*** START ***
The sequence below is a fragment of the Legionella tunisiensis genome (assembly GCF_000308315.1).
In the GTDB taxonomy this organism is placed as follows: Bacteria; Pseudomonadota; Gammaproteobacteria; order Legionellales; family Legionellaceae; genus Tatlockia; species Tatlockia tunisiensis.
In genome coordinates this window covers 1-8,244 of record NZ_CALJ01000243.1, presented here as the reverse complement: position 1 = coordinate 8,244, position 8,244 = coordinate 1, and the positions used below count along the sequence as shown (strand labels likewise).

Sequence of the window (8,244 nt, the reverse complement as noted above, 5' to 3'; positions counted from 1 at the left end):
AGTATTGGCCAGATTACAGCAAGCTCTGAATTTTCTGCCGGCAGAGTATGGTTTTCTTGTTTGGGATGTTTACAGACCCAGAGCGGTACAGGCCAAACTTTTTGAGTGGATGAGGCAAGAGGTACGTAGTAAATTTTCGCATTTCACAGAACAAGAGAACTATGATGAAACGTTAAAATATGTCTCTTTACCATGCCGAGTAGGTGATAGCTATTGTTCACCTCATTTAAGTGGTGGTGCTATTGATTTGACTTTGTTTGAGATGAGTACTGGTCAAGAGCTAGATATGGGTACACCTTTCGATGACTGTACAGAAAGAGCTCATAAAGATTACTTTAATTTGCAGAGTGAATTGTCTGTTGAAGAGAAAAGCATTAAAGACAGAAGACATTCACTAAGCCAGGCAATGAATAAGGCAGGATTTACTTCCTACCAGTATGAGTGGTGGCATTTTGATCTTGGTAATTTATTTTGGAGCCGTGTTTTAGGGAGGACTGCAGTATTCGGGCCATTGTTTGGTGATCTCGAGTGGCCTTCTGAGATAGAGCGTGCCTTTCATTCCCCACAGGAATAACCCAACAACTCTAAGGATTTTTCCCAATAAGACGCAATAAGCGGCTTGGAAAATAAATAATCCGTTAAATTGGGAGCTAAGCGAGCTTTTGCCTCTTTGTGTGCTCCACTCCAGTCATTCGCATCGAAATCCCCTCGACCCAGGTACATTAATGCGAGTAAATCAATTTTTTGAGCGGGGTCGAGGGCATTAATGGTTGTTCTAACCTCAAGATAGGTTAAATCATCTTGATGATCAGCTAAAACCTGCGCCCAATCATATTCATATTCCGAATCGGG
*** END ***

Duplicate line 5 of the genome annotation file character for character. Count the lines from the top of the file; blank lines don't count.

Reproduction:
AGTATTGGCCAGATTACAGCAAGCTCTGAATTTTCTGCCGGCAGAGTATGGTTTTCTTGTTTGGGATGTTTACAGACCCAGAGCGGTACAGGCCAAACTTTTTGAGTGGATGAGGCAAGAGGTACGTAGTAAATTTTCGCATTTCACAGAACAAGAGAACTATGATGAAACGTTAAAATATGTCTCTTTACCATGCCGAGTAGGTGATAGCTATTGTTCACCTCATTTAAGTGGTGGTGCTATTGATTTGACTTTGTTTGAGATGAGTACTGGTCAAGAGCTAGATATGGGTACACCTTTCGATGACTGTACAGAAAGAGCTCATAAAGATTACTTTAATTTGCAGAGTGAATTGTCTGTTGAAGAGAAAAGCATTAAAGACAGAAGACATTCACTAAGCCAGGCAATGAATAAGGCAGGATTTACTTCCTACCAGTATGAGTGGTGGCATTTTGATCTTGGTAATTTATTTTGGAGCCGTGTTTTAGGGAGGACTGCAGTATTCGGGCCATTGTTTGGTGATCTCGAGTGGCCTTCTGAGATAGAGCGTGCCTTTCATTCCCCACAGGAATAACCCAACAACTCTAAGGATTTTTCCCAATAAGACGCAATAAGCGGCTTGGAAAATAAATAATCCGTTAAATTGGGAGCTAAGCGAGCTTTTGCCTCTTTGTGTGCTCCACTCCAGTCATTCGCATCGAAATCCCCTCGACCCAGGTACATTAATGCGAGTAAATCAATTTTTTGAGCGGGGTCGAGGGCATTAATGGTTGTTCTAACCTCAAGATAGGTTAAATCATCTTGATGATCAGCTAAAACCTGCGCCCAATCATATTCATATTCCGAATCGGG